The internal slave trade was a humanitarian disaster. It did not matter whether the attacks on the slave trade were accurate.
The type of political action advocated by Salmon P. Chase was going to be a constant issue. The humanitarian attacks were going to be more and more telling as literacy spread in the northern areas. Literacy and inexpensive newspapers were things that slave system had to fight against. Even if the slave trade was not taxed by federal action, the willingness of people in middle eight states to participate in this barbaric system was going to decline.
 
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Book Reviews
Ironmaker to the Confederacy: Joseph R. Anderson and the Tredegar Iron Works.Charles B. Dew
George G. S. Murphy
https://www.journals.uchicago.edu/doi/pdfplus/10.1086/259304

View attachment 200522 I

View attachment 200526

Skilled slaves may not be so cheap after all especially if rented. The owners charge more. If the manufacturer buys them then he has to borrow the capital or diminish his investment in plant and equipment of both. Owned slaves run the risk of being disabled in a dangerous occupation and losing all value.
I recently read Dew's book "Ironbound"
The iron master at Buffalo Forge deliberately pursued a strategy of replacing white workers with enslaved black workers. He had to hire some slaves each year, but had a core of skilled enslaved workers. By diversifying his operation he could shift workers to his farms when the price of iron dipped, then back to the forge when prices rose.
 

wausaubob

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There is insufficient evidence that any of the slave states would abolish slavery on their own, absent a Civil War. There is more evidence from before the war and after the war, that if the price of cotton began to decline, poverty, disease and hunger would be used to put the enslaved population into demographic decline.
 

wausaubob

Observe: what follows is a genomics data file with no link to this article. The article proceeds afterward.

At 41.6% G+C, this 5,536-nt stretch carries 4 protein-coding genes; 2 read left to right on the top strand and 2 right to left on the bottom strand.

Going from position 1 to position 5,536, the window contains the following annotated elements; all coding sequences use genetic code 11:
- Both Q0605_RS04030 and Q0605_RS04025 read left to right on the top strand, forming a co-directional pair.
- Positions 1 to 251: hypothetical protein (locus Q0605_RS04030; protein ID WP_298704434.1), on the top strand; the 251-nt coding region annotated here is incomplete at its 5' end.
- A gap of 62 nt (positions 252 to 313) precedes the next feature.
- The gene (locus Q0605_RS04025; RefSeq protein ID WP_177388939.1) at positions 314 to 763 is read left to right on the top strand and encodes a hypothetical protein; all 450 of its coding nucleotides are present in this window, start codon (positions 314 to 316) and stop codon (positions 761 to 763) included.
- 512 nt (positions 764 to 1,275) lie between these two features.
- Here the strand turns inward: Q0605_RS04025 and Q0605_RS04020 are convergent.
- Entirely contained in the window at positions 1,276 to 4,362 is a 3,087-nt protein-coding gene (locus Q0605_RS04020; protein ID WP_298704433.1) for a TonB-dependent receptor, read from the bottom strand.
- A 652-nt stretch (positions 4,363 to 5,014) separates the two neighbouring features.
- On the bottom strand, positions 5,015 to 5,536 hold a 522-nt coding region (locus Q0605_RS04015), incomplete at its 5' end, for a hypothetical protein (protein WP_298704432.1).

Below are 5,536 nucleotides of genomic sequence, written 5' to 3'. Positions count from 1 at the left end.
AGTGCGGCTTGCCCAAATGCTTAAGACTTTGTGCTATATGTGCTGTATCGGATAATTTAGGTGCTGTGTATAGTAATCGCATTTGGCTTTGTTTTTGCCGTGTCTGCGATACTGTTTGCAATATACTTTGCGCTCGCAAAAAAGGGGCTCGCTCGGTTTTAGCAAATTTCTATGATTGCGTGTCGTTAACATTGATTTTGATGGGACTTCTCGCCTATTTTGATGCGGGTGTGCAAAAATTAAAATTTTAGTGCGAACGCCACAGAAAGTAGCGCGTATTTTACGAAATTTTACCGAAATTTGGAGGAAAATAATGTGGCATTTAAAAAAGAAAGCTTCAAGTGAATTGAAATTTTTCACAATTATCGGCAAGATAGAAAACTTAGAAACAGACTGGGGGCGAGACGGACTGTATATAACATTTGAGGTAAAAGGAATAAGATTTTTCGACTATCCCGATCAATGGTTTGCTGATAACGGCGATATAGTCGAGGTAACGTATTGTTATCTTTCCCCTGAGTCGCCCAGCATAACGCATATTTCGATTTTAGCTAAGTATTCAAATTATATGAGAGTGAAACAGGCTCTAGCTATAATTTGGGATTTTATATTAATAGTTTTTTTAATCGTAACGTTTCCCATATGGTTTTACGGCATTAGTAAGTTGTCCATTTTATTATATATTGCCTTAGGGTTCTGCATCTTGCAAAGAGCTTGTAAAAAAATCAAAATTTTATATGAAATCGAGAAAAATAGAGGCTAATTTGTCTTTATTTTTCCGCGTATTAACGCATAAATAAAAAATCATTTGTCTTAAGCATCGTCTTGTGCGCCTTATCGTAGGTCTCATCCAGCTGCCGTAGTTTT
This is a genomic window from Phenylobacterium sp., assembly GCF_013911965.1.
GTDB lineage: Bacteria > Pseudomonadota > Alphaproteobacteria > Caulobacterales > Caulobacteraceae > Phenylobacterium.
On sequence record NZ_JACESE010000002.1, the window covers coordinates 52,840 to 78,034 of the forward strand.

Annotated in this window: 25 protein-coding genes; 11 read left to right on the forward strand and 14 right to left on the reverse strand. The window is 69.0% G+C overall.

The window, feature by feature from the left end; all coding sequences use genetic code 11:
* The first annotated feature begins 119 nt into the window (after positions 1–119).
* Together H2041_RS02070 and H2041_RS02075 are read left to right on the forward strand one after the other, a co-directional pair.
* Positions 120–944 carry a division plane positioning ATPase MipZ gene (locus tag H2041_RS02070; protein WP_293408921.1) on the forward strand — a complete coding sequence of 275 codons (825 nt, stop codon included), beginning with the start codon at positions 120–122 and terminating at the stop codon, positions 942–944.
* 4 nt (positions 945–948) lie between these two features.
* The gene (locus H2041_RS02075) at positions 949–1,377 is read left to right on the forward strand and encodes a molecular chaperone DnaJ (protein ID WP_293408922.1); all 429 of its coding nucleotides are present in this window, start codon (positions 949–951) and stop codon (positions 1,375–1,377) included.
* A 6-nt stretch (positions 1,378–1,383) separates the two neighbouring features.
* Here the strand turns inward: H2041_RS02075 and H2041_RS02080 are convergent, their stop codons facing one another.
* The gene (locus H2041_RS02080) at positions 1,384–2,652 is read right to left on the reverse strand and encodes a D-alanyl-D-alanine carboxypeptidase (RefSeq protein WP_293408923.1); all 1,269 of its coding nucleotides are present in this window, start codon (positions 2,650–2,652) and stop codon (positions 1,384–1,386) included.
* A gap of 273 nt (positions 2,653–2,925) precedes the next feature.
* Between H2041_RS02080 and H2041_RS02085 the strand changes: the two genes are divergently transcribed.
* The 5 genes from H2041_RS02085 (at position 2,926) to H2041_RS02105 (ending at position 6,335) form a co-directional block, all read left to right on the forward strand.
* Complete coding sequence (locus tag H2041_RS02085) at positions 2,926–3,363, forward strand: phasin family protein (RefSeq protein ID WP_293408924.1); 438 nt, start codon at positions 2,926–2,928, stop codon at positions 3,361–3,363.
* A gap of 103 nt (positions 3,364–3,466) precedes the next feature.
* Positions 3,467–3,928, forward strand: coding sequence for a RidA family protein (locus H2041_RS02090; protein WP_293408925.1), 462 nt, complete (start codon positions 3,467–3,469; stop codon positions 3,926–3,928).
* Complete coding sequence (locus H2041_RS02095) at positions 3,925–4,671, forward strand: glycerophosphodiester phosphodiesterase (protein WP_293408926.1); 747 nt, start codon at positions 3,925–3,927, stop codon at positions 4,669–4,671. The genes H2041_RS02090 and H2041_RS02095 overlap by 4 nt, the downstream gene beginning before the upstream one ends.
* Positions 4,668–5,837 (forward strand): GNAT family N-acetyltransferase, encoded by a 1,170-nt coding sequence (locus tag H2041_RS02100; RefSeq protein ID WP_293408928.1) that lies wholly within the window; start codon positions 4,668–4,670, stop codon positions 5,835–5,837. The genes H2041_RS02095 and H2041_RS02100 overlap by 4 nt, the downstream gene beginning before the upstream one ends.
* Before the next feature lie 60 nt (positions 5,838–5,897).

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I recently read Dew's book "Ironbound"
The iron master at Buffalo Forge deliberately pursued a strategy of replacing white workers with enslaved black workers. He had to hire some slaves each year, but had a core of skilled enslaved workers. By diversifying his operation he could shift workers to his farms when the price of iron dipped, then back to the forge when prices rose.
Where was that and approximately how large was the operation?
 

wausaubob

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Here is a map of steel and iron works ca. 1858 from Richmond.edu. http://dsl.richmond.edu/historicalatlas/135/d/
Based on this map it is difficult for me to believe that Pennsylvania politicians were going to tolerate the use of iron manufactured with slave labor in interstate commerce for very many years. The attacks would have been mounted under the commerce clause, and the would be winning issues for the Republicans in the paid labor states and throughout Tennessee.
 

jgoodguy

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I recently read Dew's book "Ironbound"
The iron master at Buffalo Forge deliberately pursued a strategy of replacing white workers with enslaved black workers. He had to hire some slaves each year, but had a core of skilled enslaved workers. By diversifying his operation he could shift workers to his farms when the price of iron dipped, then back to the forge when prices rose.

It's Bond of Iron: Master and Slave at Buffalo Forge. Looks interesting.
 

jgoodguy

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Would it be monetarily profitable to own slaves as time went on?
If no, then slavery would have died on its own when the cost of housing and feeding them outweighed the potential profit and nobody else wanted to buy them.

I have seen no example where slavery became unprofitable.
 

Youngblood

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I have seen no example where slavery became unprofitable.

True, because it ended.

In the age of tractors and harvesters would it still make sense to feed 50 people over a couple of pieces of equipment?

The slave becomes obsolete farm equipment when its costs outweigh the production and nobody else wants to buy them.
 

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Nobody is suggesting they had it good, but it does cost money to feed a bunch of people.

Yes, buying all that food at the supermarket gets expensive. Too bad they couldn't, oh, perhaps grow their own food. If only they lived in an agricultural setting with land available for cultivation.
 

Youngblood

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Yes, buying all that food at the supermarket gets expensive. Too bad they couldn't, oh, perhaps grow their own food. If only they lived in an agricultural setting with land available for cultivation.

So all slaves were self sufficient subsistence farmers?
If there was no cost to keep them, you might as well keep them.
And as long as there is a market for buying and selling, they would still be worth money.